Daimler Trucks North America will lay off more than 2,300 workers, about 9 percent of its work force, at its plant in Portland, Ore., and three facilities in North Carolina because of poor economic conditions and declining U.S. truck sales, the company said Thursday, Jan. 9. The announcement is the latest bad news from heavy-duty truck manufacturers, which have announced cutbacks at North American facilities over the last year.
Portland-based DTNA said it will lay off 2,130 workers at assembly and parts plants in Gastonia, Mount Holly and Cleveland, N.C. The layoffs take effect March 13. The Cleveland plant will lay off about 1,290 workers, leaving 700 employees. The Mount Holly plant will lay off 570 workers and shut down almost completely, performing limited component assembly work afterward.
About 190 people will be laid off at the Portland truck plant on Jan. 30, the company said. After the layoffs, about 700 people will work at the plant, which builds U.S. military vehicles and Western Star trucks. Last October, the company announced it would close the plant in 2010 when current labor union contracts expire. Another 1,900 people work at the Portland headquarters and aren’t affected by the layoffs.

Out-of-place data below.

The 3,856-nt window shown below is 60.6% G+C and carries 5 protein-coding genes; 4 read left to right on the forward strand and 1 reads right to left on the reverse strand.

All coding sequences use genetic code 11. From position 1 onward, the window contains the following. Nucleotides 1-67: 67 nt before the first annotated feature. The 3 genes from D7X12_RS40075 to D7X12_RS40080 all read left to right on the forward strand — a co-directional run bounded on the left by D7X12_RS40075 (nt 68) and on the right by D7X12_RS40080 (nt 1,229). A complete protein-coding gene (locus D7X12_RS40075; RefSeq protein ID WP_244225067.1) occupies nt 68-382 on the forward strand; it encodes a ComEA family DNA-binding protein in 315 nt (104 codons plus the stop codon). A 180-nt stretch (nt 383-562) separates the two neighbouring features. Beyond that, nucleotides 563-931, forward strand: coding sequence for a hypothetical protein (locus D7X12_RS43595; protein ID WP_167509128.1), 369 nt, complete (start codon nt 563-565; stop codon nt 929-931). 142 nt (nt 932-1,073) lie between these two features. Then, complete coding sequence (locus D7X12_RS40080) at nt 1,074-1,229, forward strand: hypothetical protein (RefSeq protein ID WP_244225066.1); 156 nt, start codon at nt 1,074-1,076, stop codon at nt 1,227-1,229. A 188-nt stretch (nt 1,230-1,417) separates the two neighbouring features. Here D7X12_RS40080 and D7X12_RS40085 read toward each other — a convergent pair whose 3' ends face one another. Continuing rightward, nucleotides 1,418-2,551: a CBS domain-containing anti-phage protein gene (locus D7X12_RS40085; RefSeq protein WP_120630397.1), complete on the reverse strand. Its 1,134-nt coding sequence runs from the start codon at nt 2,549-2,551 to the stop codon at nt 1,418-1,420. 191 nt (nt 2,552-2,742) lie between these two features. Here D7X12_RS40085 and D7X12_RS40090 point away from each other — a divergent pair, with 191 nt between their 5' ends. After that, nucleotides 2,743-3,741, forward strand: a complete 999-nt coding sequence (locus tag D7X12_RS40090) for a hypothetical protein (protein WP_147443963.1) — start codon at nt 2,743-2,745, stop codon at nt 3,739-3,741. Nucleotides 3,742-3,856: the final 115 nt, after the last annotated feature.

“Although these actions are unavoidable and necessary, we deeply regret the impact on our employees and their families,” says Chris Patterson, DTNA president and chief executive officer. “These are extremely difficult and challenging times for our industry. We look forward to returning to normal production operations when business conditions stabilize.”
Last October, DTNA announced it was discontinuing its Sterling truck brand and closing its plant in St. Thomas, Ontario, along with the Portland facility.
DTNA isn’t the only truckmaker affected by the recession: